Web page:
By Dan Rosio
As the country focuses its attention on COVID-19, and with only essential businesses operating in much of the country, many private companies in a variety of industries are suffering the economic impact of the current public health crisis.
Although it may be difficult to determine the short- and long-term impact on valuation of a private business, one fact will not change – company value will still be determined using these three commonly accepted valuation approaches:
• Income approaches rely on earnings or cash flow generated by a company.
• Market approaches rely on public stock market data and transaction data.
• Asset approaches rely on values of the underlying assets of the company.
With the recent decline in the public stock market, caused in part by the global effects of the pandemic, the market approach would be most affected when used to value a private company. However, with many businesses concerned about current and future earnings, the income approach will also be largely affected.
The current dilemma
Standards in the business valuation industry compel the appraiser to consider the facts “known or knowable” as of the valuation date. If presented with a situation to value a company today – with what is currently known versus what was known at a date prior to the pandemic (such as Dec. 31, 2019) – it seems obvious that today’s value would be negatively affected from what it might have been on Dec. 31, 2019. The current “known or knowable” facts are based on the knowledge of a public health crisis and the decline in the public stock market.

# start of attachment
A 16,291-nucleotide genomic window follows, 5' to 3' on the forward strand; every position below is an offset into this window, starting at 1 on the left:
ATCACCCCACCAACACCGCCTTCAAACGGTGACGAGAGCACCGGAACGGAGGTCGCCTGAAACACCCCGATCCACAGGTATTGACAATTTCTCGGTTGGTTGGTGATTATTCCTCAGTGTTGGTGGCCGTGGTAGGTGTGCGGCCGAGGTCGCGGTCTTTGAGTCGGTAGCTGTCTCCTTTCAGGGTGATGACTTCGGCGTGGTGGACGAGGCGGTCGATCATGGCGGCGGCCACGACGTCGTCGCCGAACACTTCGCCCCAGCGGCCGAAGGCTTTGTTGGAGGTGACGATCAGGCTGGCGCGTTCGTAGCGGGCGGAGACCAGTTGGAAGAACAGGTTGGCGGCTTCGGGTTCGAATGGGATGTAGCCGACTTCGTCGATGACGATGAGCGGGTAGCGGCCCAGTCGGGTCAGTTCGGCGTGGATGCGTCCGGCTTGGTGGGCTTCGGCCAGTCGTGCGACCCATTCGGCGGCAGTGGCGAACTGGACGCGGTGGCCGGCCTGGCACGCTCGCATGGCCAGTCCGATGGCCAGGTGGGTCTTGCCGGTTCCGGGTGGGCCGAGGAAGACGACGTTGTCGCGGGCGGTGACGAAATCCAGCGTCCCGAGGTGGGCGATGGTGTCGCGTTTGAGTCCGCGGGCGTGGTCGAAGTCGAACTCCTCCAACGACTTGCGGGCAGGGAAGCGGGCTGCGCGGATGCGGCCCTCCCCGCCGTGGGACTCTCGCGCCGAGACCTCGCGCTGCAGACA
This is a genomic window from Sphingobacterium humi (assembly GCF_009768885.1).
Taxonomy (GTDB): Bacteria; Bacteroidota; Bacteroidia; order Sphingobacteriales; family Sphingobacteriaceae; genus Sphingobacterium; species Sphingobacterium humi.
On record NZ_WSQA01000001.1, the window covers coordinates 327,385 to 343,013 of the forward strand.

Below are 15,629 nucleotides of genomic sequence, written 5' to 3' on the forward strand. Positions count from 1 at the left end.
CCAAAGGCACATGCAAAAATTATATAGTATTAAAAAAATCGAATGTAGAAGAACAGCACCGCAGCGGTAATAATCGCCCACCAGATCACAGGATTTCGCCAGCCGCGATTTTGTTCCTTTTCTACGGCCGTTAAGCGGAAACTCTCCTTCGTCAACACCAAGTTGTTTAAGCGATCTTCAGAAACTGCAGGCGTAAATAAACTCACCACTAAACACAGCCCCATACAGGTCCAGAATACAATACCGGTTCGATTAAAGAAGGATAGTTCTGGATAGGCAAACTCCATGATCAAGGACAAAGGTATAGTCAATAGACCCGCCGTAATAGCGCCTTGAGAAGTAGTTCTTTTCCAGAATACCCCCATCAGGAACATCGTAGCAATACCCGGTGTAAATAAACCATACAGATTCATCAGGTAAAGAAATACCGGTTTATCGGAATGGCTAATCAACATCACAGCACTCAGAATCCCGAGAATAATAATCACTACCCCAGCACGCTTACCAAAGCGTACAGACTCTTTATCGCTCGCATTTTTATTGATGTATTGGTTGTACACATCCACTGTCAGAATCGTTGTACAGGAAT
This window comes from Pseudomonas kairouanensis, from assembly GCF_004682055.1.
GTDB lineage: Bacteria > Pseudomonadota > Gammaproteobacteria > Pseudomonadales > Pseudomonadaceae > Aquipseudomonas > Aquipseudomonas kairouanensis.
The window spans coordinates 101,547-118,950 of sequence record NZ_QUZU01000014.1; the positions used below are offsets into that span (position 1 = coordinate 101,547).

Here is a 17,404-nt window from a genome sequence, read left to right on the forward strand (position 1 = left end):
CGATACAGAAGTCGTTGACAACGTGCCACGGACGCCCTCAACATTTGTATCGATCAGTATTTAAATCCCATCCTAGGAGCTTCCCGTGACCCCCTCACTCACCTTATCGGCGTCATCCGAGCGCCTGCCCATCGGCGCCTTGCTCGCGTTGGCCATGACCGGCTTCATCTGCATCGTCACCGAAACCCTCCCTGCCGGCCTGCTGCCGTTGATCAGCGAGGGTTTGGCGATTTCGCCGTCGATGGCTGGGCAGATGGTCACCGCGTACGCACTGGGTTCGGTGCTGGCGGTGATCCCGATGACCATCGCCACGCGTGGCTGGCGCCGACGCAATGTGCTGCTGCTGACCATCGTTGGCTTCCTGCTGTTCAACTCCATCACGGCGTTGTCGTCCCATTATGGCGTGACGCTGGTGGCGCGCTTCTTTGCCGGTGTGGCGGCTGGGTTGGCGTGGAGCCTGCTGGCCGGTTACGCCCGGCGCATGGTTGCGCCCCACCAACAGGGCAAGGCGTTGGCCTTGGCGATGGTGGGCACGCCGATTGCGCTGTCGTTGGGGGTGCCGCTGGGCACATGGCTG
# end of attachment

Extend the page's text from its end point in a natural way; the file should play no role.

Additionally, other valuation approaches, such as the income approach, would likely be affected as many businesses are suffering significant reductions in income and cash flow. Because application of the income approach is based on historical or future projected cash flow, many businesses may find it extremely difficult to provide an appraiser with meaningful projected revenue, expenses and cash flow expectations. With the inability of business owners to reasonably project their future performance, appraisers may rely on historical income approaches adjusted for increased risk due to the extreme uncertainty of the future and no reliable date as to when the health crisis might end.
Unique valuation situations
Across the valuation niches, there are certain unique situations to be aware of when making valuation decisions or advising clients on matters that involve valuation issues. Some of these include estate and gift planning, transactions, marital dissolution, and employee stock ownership plan (ESOP) annual valuations.
Estate and gift planning: Many individuals originally planning to make transfers of business interests may feel a shock to their business and other asset portfolios. As the stock market has reacted to COVID-19, individuals should work with legal counsel and other advisors to continue planning and take advantage of the reduced value of assets to make transfers. While no one can predict where the bottom of the stock market might hit, the market is down significantly from its all-time high earlier this year. If transfers were already intended using the values prior to COVID-19, it would seem logical to continue with those transfers as planned – with the added benefit of doing so at the current reduced values. Additionally, to take advantage of the currently low values, there is flexibility in selecting a valuation date for gift tax purposes.